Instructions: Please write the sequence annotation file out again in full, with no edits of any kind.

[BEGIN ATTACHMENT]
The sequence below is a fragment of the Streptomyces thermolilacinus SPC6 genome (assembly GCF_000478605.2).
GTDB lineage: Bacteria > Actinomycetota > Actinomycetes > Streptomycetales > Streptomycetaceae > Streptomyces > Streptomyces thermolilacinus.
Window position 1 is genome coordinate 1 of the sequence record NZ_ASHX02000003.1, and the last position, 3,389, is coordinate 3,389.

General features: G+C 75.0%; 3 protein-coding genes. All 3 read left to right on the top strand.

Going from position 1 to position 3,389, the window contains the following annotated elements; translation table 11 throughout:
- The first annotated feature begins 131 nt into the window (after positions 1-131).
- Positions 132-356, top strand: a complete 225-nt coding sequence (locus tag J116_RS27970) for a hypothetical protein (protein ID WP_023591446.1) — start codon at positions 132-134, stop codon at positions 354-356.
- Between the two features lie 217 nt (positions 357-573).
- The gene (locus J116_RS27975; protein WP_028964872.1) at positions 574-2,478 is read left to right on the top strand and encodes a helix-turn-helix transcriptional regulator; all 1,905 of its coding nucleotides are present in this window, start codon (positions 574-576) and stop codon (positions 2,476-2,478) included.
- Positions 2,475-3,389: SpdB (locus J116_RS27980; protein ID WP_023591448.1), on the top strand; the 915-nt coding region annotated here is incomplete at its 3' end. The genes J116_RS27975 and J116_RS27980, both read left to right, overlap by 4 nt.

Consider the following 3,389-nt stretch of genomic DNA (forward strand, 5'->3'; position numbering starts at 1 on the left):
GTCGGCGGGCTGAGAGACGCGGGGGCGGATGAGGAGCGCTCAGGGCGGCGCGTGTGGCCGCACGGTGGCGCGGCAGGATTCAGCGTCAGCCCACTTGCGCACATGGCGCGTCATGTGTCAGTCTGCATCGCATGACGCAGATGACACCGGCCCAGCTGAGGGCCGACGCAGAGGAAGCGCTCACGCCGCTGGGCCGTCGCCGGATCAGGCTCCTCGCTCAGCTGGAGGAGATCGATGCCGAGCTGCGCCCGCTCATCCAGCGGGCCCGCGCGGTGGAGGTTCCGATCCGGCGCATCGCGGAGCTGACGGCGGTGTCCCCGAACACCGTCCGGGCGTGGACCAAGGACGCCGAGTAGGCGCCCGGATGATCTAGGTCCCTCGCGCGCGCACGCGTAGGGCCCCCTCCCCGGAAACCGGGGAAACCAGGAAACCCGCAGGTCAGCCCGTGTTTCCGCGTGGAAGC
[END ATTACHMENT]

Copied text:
The sequence below is a fragment of the Streptomyces thermolilacinus SPC6 genome (assembly GCF_000478605.2).
GTDB lineage: Bacteria > Actinomycetota > Actinomycetes > Streptomycetales > Streptomycetaceae > Streptomyces > Streptomyces thermolilacinus.
Window position 1 is genome coordinate 1 of the sequence record NZ_ASHX02000003.1, and the last position, 3,389, is coordinate 3,389.

General features: G+C 75.0%; 3 protein-coding genes. All 3 read left to right on the top strand.

Going from position 1 to position 3,389, the window contains the following annotated elements; translation table 11 throughout:
- The first annotated feature begins 131 nt into the window (after positions 1-131).
- Positions 132-356, top strand: a complete 225-nt coding sequence (locus tag J116_RS27970) for a hypothetical protein (protein ID WP_023591446.1) — start codon at positions 132-134, stop codon at positions 354-356.
- Between the two features lie 217 nt (positions 357-573).
- The gene (locus J116_RS27975; protein WP_028964872.1) at positions 574-2,478 is read left to right on the top strand and encodes a helix-turn-helix transcriptional regulator; all 1,905 of its coding nucleotides are present in this window, start codon (positions 574-576) and stop codon (positions 2,476-2,478) included.
- Positions 2,475-3,389: SpdB (locus J116_RS27980; protein ID WP_023591448.1), on the top strand; the 915-nt coding region annotated here is incomplete at its 3' end. The genes J116_RS27975 and J116_RS27980, both read left to right, overlap by 4 nt.

Consider the following 3,389-nt stretch of genomic DNA (forward strand, 5'->3'; position numbering starts at 1 on the left):
GTCGGCGGGCTGAGAGACGCGGGGGCGGATGAGGAGCGCTCAGGGCGGCGCGTGTGGCCGCACGGTGGCGCGGCAGGATTCAGCGTCAGCCCACTTGCGCACATGGCGCGTCATGTGTCAGTCTGCATCGCATGACGCAGATGACACCGGCCCAGCTGAGGGCCGACGCAGAGGAAGCGCTCACGCCGCTGGGCCGTCGCCGGATCAGGCTCCTCGCTCAGCTGGAGGAGATCGATGCCGAGCTGCGCCCGCTCATCCAGCGGGCCCGCGCGGTGGAGGTTCCGATCCGGCGCATCGCGGAGCTGACGGCGGTGTCCCCGAACACCGTCCGGGCGTGGACCAAGGACGCCGAGTAGGCGCCCGGATGATCTAGGTCCCTCGCGCGCGCACGCGTAGGGCCCCCTCCCCGGAAACCGGGGAAACCAGGAAACCCGCAGGTCAGCCCGTGTTTCCGCGTGGAAGC